NetWellness is a global, community service providing quality, unbiased health information from our partner university faculty. NetWellness is commercial-free and does not accept advertising.
Wednesday, April 23, 2014
Are there other ways to get chlamydia?
I recently found out that I have NGU (NonGonococcal Urethritis), and my partner said that the nurse who tested him said that I will have Chalymdia. I was tested on Dec 14, 2005 and all my test came back negative. I`ve had one other partner since then, and I only slept with him one time and that was January 16, 2006. I know it only takes one time to catch an STD, but my recent partner just found out April 6, 2006 that he had NGU, so my question is how long does it take for a person to give another person chlamydia? I would think if I`ve been infected for 3 months my partner would have gotten it before April 6. My other question is this can you get chlamydia other than from having sex, because I was told from more than one medical professional that there are other factors that can cause chlamydia. Is that true?
Chlamydia trachomatis infection is the most common sexually transmitted disease in the United States. One large study found that 4% of women aged 18-26 are infected with Chlamydia, and other studies have found up to 9% prevalence in the female population. Unfortunately, most chlamydia infections are asymptomatic. Up to 70-80% of women don't know they have chlamydia, and almost 50% of men also don't know they carry the infection. Thus, it transmits to other sex partners with relatively high frequency.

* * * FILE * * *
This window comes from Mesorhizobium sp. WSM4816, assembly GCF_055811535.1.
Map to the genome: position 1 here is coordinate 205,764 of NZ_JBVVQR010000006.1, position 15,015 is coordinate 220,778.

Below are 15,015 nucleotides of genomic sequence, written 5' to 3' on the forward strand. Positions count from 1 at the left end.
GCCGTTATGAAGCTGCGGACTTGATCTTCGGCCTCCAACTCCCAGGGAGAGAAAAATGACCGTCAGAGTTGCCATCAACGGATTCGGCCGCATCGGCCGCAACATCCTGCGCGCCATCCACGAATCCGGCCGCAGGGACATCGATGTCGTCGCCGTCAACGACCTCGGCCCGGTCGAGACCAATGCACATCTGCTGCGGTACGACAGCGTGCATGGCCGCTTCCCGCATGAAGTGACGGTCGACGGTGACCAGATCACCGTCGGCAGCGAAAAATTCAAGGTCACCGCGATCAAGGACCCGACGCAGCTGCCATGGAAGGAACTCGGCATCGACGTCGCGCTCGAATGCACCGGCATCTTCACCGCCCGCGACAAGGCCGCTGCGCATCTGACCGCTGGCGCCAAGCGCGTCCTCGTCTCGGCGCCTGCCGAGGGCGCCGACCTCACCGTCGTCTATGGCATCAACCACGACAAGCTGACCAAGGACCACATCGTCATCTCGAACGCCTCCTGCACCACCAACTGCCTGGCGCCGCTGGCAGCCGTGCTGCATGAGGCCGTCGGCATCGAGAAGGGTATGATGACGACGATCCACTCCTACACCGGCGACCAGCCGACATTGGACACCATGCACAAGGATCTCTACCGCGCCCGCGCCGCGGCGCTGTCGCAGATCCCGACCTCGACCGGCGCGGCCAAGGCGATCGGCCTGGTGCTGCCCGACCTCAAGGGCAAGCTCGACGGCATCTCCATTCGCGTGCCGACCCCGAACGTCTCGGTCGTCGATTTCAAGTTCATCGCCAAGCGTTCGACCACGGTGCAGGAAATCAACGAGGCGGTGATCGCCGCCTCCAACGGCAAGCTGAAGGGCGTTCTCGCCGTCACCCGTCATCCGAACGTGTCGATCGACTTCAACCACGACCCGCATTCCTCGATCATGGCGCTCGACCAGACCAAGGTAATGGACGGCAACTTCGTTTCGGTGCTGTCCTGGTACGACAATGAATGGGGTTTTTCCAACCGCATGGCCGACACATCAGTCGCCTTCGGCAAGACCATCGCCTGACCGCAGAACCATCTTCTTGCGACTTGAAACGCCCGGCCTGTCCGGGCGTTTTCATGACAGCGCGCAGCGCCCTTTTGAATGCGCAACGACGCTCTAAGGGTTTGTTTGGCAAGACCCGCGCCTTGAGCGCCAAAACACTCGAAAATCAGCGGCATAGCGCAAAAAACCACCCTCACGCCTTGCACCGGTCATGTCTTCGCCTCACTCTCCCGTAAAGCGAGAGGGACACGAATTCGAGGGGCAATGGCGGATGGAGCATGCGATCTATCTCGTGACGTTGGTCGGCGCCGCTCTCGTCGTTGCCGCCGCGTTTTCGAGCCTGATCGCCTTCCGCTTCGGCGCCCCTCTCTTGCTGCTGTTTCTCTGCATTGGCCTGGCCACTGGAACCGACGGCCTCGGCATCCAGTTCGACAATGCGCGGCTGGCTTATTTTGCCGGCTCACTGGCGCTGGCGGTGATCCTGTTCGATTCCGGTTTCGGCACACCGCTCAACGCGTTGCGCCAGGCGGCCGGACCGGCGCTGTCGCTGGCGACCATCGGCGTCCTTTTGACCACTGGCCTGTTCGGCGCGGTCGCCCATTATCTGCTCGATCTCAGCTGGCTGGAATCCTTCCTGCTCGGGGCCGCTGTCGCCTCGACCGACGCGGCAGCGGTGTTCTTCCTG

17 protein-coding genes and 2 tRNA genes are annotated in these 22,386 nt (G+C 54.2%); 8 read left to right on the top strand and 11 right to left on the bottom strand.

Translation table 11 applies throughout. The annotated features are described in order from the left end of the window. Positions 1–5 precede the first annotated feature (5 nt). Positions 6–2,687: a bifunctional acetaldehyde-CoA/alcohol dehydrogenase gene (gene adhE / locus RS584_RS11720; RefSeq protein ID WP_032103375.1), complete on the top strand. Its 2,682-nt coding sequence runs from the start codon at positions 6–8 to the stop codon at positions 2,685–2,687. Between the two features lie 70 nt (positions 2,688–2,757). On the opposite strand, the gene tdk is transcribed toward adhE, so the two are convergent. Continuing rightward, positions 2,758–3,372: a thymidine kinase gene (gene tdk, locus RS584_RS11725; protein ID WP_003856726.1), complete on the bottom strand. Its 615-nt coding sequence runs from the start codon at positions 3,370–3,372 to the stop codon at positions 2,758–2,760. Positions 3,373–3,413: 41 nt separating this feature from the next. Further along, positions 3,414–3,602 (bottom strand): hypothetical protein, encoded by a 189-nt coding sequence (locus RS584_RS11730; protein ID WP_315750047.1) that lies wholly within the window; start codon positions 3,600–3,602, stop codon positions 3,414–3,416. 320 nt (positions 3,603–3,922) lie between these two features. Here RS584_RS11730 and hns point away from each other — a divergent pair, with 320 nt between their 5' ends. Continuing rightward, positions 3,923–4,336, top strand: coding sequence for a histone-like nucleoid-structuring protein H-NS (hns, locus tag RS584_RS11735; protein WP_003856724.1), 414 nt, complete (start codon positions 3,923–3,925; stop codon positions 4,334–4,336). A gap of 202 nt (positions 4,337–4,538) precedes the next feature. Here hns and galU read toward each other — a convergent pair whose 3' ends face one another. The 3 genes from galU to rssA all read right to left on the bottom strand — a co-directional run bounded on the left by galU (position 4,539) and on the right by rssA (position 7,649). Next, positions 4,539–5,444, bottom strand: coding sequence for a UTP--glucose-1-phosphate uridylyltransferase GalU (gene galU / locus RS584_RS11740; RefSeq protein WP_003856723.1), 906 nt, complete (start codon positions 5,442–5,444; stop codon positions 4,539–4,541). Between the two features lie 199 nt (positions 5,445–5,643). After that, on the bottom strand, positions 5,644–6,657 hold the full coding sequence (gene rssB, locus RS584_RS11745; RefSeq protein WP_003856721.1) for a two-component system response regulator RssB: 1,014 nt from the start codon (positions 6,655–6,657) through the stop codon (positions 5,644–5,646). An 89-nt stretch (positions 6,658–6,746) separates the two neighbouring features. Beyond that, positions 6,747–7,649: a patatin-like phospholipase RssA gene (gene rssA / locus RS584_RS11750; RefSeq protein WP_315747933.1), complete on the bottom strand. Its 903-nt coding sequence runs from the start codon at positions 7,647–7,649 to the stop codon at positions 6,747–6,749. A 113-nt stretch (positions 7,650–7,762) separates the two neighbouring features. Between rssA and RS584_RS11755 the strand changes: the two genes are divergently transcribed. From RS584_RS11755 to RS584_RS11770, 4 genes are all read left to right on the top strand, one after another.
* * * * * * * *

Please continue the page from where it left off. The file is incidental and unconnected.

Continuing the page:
Women who have symptoms from chlamydia may experience cervical infection, urethral infection and pelvic inflammatory disease; these are characterized by burning with urination, thick vaginal discharge and possible fevers. In women, chlamydia infections, especially when untreated, can lead to infertility and other long-term complications. Men who have symptoms usually experience burning with urination and penile discharge. Chlamydia infection in men typically does not lead to long-term consequences.
Risk factors for acquiring chlamydia include young age (it is most common in young adults and adolescents), multiple sexual partners, inconsistent use of condoms, and a history of previous sexually transmitted disease. All women under the age of 25 who are sexually active should be screened for chlamydia infection every 6 months to one year. It is important that you discuss this with your doctor.
As mentioned above, most men and women don't know they have chlamydia infections until they are tested for it, and it may never cause any symptoms. For this reason, all sexual partners should be treated presumptively for chlamydia if one partner has been diagnosed.
Chlamydia can cause other types of infection as well, including eye infections, pneumonia, and genital ulcers. However, NGU (non-gonococcal urethritis) / sexually transmitted genital infection is the most common infection caused by chlamydia, and the most common STD overall. When you acquire a new sexual partner, it is important to use a condom during intercourse to prevent acquiring Chlamydia, and to prevent spreading it to others.
Shazia Ahmed Khan, MD
Formerly, Assistant Professor of Medicine
School of Medicine
Case Western Reserve University